# How to count numbers between 2 numbers L and R (both included) such that product of the digits of the selected numbers is even?

How to find the count of numbers between 2 numbers L and R (both included) which have product of their digits even? How can we go about it other than brute force?

``````dp[0][0]=4;
dp[0][1]=5;
for(int l=1;l<=9;l++)
{
dp[l][0]=0;
dp[l][1]=0;
dp[l][0]+=(dp[l-1][0])*10;
dp[l][0]+=dp[l-1][1]*5;
dp[l][1]+=dp[l-1][1]*5;
}
``````

Here is a brute force checker I had made,I am trying to develop a more efficient solution

``````bool f(ll n)
{
ll p=1;
if(n==0)
return true;
while(n)
{
p*=n%10;
n/=10;
if(p%2==0) return true;
p=1;
}
if(p%2) return false;
else
return true;
}
ll brute(ll l,ll r)
{
if(l>r) swap(l,r);
ll cnt=0;
for(ll  i=l;i<=r;i++)
{
if(f(i))
{
cnt++;
}
}

return cnt;
``````

}

`dp[l-1][0]` stores count of even product numbers of length l That is what I had thought..? Can this solve the problem ?

-
Did you think of something? –  Maroun Maroun Jan 24 '13 at 17:50
If the product is even that just means that at least one of then is even –  xol Jan 24 '13 at 17:53
@xol:yes I agree –  user1907531 Jan 24 '13 at 17:55
There's a `log10(R)` solution, but I don't think it's necessary for you. –  ipc Jan 24 '13 at 17:58
The title asks for `product of the selected numbers is even` while the question asks for `product of their digits even?` Which one is it? –  amit Jan 24 '13 at 18:40

Brute force is a terribly wasteful approach. We can do much better.

(I apologize for the formatting; I hope the content is still clear enough.)

## First, let's simplify the problem:

``````EvenProductNumbersBetween(RangeStart, RangeEnd) = NumbersBetween(RangeEnd - RangeStart) - AllOddDigitNumbersBetween(RangeStart, RangeEnd)

NumbersBetween(RangeStart, RangeEnd) = (RangeEnd - RangeStart) + 1

AllOddDigitNumbersBetween(RangeStart, RangeEnd) = AllOddDigitNumbersUpTo(RangeEnd) - AllOddDigitNumbersUpTo(RangeStart-1)
``````

## Now we get to the meat: calculating AllOddDigitNumbersUpTo(RangeEnd)

First, consider the simple cases:

(Assume RangeEnd is positive)

If RangeEnd is a single digit (i.e. < 10), then

``````AllOddDigitNumbersUpTo(RangeEnd) = Floor((RangeEnd+1)/2)

E.g.:
AllOddDigitNumbersUpTo(0) = {} = 0
AllOddDigitNumbersUpTo(1) = {1} = 1
AllOddDigitNumbersUpTo(2) = {1} = 1
AllOddDigitNumbersUpTo(3) = {1,3} = 2
AllOddDigitNumbersUpTo(4) = {1,3} = 2
AllOddDigitNumbersUpTo(5) = {1,3,5} = 3
AllOddDigitNumbersUpTo(6) = {1,3,5} = 3
AllOddDigitNumbersUpTo(7) = {1,3,5,7} = 4
AllOddDigitNumbersUpTo(8) = {1,3,5,7} = 4
AllOddDigitNumbersUpTo(9) = {1,3,5,7,9} = 5
``````

If RangeEnd can be any number with a specific number of digits, then

Consider that each digit must have one of the five odd numbers as choices (leading zeroes shorten the length, and are thus excluded), so this is trivial to calculate, directly:

``````AllOddDigitNumbersOfLength(NumberLength) = 5^NumberLength

E.g.:
AllOddDigitNumbersOfLength(1) = {1, 3, 5, 7, 9} = 5
AllOddDigitNumbersOfLength(2) = {1, 3, 5, 7, 9} * {1, 3, 5, 7, 9} = 5*5 = 25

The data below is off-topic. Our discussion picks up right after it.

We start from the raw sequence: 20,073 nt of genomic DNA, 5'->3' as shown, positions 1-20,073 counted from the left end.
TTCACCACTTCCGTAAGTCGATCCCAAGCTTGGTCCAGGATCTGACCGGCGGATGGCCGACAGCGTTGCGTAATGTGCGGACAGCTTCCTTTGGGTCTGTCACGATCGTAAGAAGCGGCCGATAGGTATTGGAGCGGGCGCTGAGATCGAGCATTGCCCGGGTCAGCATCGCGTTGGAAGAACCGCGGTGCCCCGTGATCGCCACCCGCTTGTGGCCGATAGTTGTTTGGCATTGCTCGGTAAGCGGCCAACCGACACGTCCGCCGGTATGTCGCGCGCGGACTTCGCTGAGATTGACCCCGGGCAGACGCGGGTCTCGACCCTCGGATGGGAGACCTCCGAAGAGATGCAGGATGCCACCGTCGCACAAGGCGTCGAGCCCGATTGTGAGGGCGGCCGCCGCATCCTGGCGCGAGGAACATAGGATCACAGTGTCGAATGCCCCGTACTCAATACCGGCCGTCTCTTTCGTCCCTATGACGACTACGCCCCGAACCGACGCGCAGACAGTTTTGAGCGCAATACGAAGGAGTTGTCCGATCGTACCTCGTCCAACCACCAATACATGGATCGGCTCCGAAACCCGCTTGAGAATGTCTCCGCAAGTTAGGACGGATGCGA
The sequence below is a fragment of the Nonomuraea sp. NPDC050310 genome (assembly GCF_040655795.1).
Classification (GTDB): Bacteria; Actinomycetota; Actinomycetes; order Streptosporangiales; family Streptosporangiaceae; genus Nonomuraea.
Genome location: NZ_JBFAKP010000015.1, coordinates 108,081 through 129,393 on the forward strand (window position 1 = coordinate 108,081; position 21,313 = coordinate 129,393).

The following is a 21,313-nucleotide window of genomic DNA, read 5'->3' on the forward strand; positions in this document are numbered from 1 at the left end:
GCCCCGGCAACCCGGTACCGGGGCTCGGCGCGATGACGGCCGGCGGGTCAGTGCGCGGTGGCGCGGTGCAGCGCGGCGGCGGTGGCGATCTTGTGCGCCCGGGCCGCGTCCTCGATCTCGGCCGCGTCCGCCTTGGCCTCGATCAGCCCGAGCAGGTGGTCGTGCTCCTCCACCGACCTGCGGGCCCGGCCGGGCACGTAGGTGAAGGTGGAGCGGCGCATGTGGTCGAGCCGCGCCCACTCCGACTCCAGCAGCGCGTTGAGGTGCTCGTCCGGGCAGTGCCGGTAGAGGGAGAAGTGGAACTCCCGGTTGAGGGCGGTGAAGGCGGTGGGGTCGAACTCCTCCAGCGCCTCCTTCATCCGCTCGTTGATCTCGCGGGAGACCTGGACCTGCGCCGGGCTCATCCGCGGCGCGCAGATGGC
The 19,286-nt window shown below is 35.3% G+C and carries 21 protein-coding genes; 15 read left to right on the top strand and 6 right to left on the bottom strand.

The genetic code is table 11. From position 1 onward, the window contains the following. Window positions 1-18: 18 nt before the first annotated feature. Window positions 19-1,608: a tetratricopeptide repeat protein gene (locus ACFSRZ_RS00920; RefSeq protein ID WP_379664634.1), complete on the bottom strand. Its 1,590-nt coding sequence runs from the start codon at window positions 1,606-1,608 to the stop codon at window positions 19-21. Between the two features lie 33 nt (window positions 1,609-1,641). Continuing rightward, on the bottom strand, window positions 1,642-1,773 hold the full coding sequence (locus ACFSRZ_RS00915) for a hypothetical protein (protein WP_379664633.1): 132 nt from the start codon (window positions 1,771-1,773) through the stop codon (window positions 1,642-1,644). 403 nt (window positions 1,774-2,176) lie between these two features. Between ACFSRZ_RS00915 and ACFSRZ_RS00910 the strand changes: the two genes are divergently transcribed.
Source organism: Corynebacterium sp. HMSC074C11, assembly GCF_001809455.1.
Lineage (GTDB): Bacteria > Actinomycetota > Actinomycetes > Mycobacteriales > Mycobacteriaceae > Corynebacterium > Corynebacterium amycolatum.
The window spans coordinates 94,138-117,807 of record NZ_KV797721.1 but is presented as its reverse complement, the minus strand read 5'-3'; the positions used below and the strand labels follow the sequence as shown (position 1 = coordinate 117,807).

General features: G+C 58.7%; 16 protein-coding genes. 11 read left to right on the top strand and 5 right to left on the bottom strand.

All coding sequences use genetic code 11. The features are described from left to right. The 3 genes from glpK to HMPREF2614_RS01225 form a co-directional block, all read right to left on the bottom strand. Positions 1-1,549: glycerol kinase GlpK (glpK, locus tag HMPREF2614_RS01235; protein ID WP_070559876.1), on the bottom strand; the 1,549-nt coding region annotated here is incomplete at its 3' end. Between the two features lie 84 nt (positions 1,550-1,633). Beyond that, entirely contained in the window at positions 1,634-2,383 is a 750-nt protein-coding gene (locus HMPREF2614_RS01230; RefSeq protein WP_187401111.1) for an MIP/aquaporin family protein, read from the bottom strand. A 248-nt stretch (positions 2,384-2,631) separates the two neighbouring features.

AllOddDigitNumbersOfLength(3) = 5*5*5 = 125
...
``````

Otherwise, break RangeEnd apart:

``````RangeEnd = (FirstDigit * 10^PowerOfFirstDigit) + Remainder

AllOddDigitNumbersUpTo(RangeEnd) = AllOddDigitNumbersUpTo(FirstDigit) * AllOddDigitNumbersOfLength(PowerOfFirstDigit-1) + AllOddDigitNumbersUpTo(Remainder)
``````

Unfortunately, there's a complicating case with leading zeroes. (Thanks to @AndyProwl for pointing me toward this problem with an earlier version of my answer!) If Remainder starts with a zero, then we should NOT add the AllOddDigitNumbersUpTo(Remainder) term, at the end, because the constrained leading zero would make the product even for every smaller number we would try to make.

``````E.g.:

AllOddDigitNumbersUpTo(6300193) =
= AllOddDigitNumbersUpTo(6*(10^7) + 300193)
= AllOddDigitNumbersUpTo(6) * AllOddDigitNumbersOfLength(7-1) + AllOddDigitNumbersUpTo(300193)
= 3 * 5^6 + AllOddDigitNumbersUpTo(300193)
= Trivial * Trivial + LogarithmicallySmallerCase

AllOddDigitNumbersUpTo(300193) =
= AllOddDigitNumbersUpTo(3*(10^6) + 00193)
= AllOddDigitNumbersUpTo(3) * AllOddDigitNumbersOfLength(6-1)
= 2 * 5^5
= Trivial * Trivial
``````
-
If I understand it correctly, shouldn't `AllOddDigitNumbersUpTo(100)` include `AllOddDigitNumbersUpTo(10)`? Or you mean only the numbers with exactly 2 digits? –  Andy Prowl Jan 24 '13 at 20:58
@AndyProwl: You're right! I'm conflating the two things, in that case. I'll fix it. Thanks! –  Mattias Andersson Jan 24 '13 at 21:18
I am still not sure if the decomposition `AllOddDigitNumbersUpTo(RangeEnd) = AllOddDigitNumbersUpTo(FirstDigit) * AllOddDigitNumbersUpTo(PowerOfFirstDigit) + AllOddDigitNumbersUpTo(Remainder)` is correct, but I upvoted anyway because of the idea of inverting the problem: I focused on finding all sequences with at least one even digit, while it's way more clever to search for those with all odd digits –  Andy Prowl Jan 24 '13 at 21:24
@AndyProwl: Thanks, Andy! I had not properly handled leading zeroes, but I think I've fixed the issues, now. –  Mattias Andersson Jan 24 '13 at 21:58
The range `[L,R]` is `L,L+1,...,R-1,R` –  amit Jan 24 '13 at 18:40